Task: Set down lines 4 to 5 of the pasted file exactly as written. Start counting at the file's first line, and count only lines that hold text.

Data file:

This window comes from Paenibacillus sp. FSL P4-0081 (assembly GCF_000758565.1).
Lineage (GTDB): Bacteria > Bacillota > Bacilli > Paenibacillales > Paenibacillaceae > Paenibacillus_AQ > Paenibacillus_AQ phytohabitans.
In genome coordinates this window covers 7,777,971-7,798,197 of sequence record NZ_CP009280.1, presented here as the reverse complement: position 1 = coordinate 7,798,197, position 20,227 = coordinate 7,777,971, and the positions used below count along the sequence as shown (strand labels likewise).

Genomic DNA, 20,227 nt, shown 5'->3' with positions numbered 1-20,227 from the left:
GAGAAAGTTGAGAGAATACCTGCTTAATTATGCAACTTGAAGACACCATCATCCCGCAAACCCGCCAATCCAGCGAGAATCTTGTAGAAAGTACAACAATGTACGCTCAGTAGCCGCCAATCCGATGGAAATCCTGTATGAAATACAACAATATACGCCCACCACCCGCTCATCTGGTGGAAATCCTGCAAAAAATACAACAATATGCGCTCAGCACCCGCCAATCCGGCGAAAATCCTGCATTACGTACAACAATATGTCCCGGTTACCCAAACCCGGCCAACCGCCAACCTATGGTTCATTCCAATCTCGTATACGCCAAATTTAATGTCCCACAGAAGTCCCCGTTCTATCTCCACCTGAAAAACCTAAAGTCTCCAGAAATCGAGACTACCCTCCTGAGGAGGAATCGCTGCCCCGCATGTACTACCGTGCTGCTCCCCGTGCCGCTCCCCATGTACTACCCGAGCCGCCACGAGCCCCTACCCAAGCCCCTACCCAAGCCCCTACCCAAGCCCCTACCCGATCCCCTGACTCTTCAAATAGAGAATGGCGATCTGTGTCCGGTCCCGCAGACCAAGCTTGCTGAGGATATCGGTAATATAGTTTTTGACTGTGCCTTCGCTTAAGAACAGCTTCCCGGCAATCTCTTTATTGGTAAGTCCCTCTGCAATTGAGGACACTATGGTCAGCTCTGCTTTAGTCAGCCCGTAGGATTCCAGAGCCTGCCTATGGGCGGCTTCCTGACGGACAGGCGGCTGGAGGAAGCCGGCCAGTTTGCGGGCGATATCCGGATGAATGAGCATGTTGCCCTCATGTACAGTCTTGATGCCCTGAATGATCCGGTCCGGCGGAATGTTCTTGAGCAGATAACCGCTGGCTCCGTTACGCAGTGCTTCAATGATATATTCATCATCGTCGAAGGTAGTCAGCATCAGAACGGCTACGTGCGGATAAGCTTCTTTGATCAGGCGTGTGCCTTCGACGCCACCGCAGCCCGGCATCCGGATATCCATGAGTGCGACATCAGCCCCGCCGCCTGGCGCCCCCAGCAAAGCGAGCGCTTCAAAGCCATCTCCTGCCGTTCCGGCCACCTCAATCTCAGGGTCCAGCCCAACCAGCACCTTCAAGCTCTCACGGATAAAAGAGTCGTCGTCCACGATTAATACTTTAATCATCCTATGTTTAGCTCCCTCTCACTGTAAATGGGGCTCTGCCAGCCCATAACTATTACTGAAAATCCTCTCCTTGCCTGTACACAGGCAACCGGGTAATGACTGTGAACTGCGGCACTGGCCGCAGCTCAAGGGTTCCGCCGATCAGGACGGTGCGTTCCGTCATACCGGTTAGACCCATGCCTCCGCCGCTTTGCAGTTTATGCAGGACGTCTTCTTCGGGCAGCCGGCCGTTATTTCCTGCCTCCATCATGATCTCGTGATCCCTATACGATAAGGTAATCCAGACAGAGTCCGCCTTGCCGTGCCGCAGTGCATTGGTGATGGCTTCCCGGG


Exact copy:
Genomic DNA, 20,227 nt, shown 5'->3' with positions numbered 1-20,227 from the left:
GAGAAAGTTGAGAGAATACCTGCTTAATTATGCAACTTGAAGACACCATCATCCCGCAAACCCGCCAATCCAGCGAGAATCTTGTAGAAAGTACAACAATGTACGCTCAGTAGCCGCCAATCCGATGGAAATCCTGTATGAAATACAACAATATACGCCCACCACCCGCTCATCTGGTGGAAATCCTGCAAAAAATACAACAATATGCGCTCAGCACCCGCCAATCCGGCGAAAATCCTGCATTACGTACAACAATATGTCCCGGTTACCCAAACCCGGCCAACCGCCAACCTATGGTTCATTCCAATCTCGTATACGCCAAATTTAATGTCCCACAGAAGTCCCCGTTCTATCTCCACCTGAAAAACCTAAAGTCTCCAGAAATCGAGACTACCCTCCTGAGGAGGAATCGCTGCCCCGCATGTACTACCGTGCTGCTCCCCGTGCCGCTCCCCATGTACTACCCGAGCCGCCACGAGCCCCTACCCAAGCCCCTACCCAAGCCCCTACCCAAGCCCCTACCCGATCCCCTGACTCTTCAAATAGAGAATGGCGATCTGTGTCCGGTCCCGCAGACCAAGCTTGCTGAGGATATCGGTAATATAGTTTTTGACTGTGCCTTCGCTTAAGAACAGCTTCCCGGCAATCTCTTTATTGGTAAGTCCCTCTGCAATTGAGGACACTATGGTCAGCTCTGCTTTAGTCAGCCCGTAGGATTCCAGAGCCTGCCTATGGGCGGCTTCCTGACGGACAGGCGGCTGGAGGAAGCCGGCCAGTTTGCGGGCGATATCCGGATGAATGAGCATGTTGCCCTCATGTACAGTCTTGATGCCCTGAATGATCCGGTCCGGCGGAATGTTCTTGAGCAGATAACCGCTGGCTCCGTTACGCAGTGCTTCAATGATATATTCATCATCGTCGAAGGTAGTCAGCATCAGAACGGCTACGTGCGGATAAGCTTCTTTGATCAGGCGTGTGCCTTCGACGCCACCGCAGCCCGGCATCCGGATATCCATGAGTGCGACATCAGCCCCGCCGCCTGGCGCCCCCAGCAAAGCGAGCGCTTCAAAGCCATCTCCTGCCGTTCCGGCCACCTCAATCTCAGGGTCCAGCCCAACCAGCACCTTCAAGCTCTCACGGATAAAAGAGTCGTCGTCCACGATTAATACTTTAATCATCCTATGTTTAGCTCCCTCTCACTGTAAATGGGGCTCTGCCAGCCCATAACTATTACTGAAAATCCTCTCCTTGCCTGTACACAGGCAACCGGGTAATGACTGTGAACTGCGGCACTGGCCGCAGCTCAAGGGTTCCGCCGATCAGGACGGTGCGTTCCGTCATACCGGTTAGACCCATGCCTCCGCCGCTTTGCAGTTTATGCAGGACGTCTTCTTCGGGCAGCCGGCCGTTATTTCCTGCCTCCATCATGATCTCGTGATCCCTATACGATAAGGTAATCCAGACAGAGTCCGCCTTGCCGTGCCGCAGTGCATTGGTGATGGCTTCCCGGG